I’m… not thrilled that it only addresses learning analytics, though. Certainly that’s a dangerous ethics pain point in the LIS literature presently; those who know me well may correctly suspect that I am holding back a veritable flood of furious words about this. The contested code4lib journal article and my discoveries about University of Wisconsin circulation-record retention, though, say pretty clearly that LIS’s privacy-ethics problem is much larger than learning analytics. In fairness, portal is the first journal I know of to codify expectations with respect to privacy ethics at all; I don’t blame them one bit for wanting to start small, specific, and clear. I do think they’ll find themselves in more ethics quagmires, ones they might have avoided had this statement been broader.
I’m also not sure the statement is enough. If I were on portal’s editorial board, I’d want a clear internal process document to back this up. There may be one under development, of course! Nitty-gritty process stuff is insider-baseball enough that I wouldn’t expect a journal to make it public, though I think that given portal’s status as cutting-edge leader on this, doing so would be a service to all of LIS. I would want such a process document to answer the following questions:
- How should an editor or reviewer handle a piece that may go against journal ethics policy? (Can an editor desk-reject? With or without consulting other editors, or the board?) How should authors of pieces rejected on the basis of poor ethics be notified of the reason for rejection? (I don’t think “not telling them” is an ethical option here.)
- For pieces that need an ethics review, how does the editor go about getting one? Who’s eligible to review for this, and on what basis? (Becky certainly can’t do it all!) I don’t hate the idea of reserving one spot on a journal’s editorial board for an ethics watchdog, frankly; just be sure to set standards for the position such that foxes don’t end up watching the henhouse.
- What is an ethics review actually supposed to accomplish? Just like peer review, there needs to be a form for this, and it needs to accord with the editorial board’s policy on go/revise/no-go. (Unlike regular peer review, “revise” should be a vanishingly rare choice, for reasons discussed above.)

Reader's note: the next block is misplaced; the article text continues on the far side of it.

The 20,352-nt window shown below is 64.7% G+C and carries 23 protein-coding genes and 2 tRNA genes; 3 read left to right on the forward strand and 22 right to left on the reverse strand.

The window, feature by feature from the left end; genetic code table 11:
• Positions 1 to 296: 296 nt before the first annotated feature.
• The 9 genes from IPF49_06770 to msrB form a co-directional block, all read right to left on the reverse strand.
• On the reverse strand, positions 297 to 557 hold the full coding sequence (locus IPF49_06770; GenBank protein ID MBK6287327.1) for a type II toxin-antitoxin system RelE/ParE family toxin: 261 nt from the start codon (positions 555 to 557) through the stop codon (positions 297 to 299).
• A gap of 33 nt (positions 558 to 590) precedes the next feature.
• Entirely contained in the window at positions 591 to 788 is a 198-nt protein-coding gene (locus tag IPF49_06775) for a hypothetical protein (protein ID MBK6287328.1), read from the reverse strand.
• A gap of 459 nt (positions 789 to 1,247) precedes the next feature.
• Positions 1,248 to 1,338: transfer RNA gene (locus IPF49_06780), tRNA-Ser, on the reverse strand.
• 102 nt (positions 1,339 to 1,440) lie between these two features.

- For journals adopting a developmental-editing process (as code4lib journal does, I am given to understand), when does ethics review come into it? The earlier, the better: wasting a researcher’s effort on something that then fails ethics review is not great, and privacy-ethics harms often happen (as they did in the contested article) quite early in the research, at time of data collection. Can prospective authors request ethics review of their methods up-front, IRB-style? (I think that’d be a great idea LIS-wide, and I’d happily participate in reviewing.) How does that work, then?
- What are the criteria for determining whether the ethics are so bad that offices of research integrity, grant funders, or other authorities need to be notified? When notification is judged necessary, what is the process for doing so? I doubt this is super-likely in LIS, but stranger things have happened, and (as I keep saying) LIS research and assessment ethics are deteriorating and likely haven’t hit bottom.
- What’s the process if this process fails such that an unethical article slips through it? How does retraction work, and how should a retraction notice read? What’s the external communications procedure? Nobody loves “incident response” (as infosec calls it), but everybody needs a process for it, if only for peace of mind and avoiding off-the-cuff wildcat responses that make incidents even worse. An incident-response process should also include a post-mortem aimed at necessary policy and process revisions—nobody gets these completely right the first time.
I have very likely not thought of everything here! Please refine this, everyone, and COPE is likely to have useful advice I didn’t think of.
For all that code4lib journal’s editorial board bumbled this situation in almost every way they could have, I want to say (as someone who has also seriously bumbled stuff yet lived to tell the tale) that there’s an opportunity for redemption here—not only redemption, even, but helping establish ethics standards for the rest of LIS publishing, as portal is doing.
I think that opportunity looks a lot like retracting the article and editorial with a public apology (especially though not exclusively to Becky Yoose), then doing the policy and process work I have laid out here. I’m not the right person to help, given my history with code4lib—I can’t trust them and they can’t trust me—but if they do it, especially if they do it well and sincerely instead of as a mere butt-covering exercise, I will absolutely cheer them on from the sidelines. LIS needs this.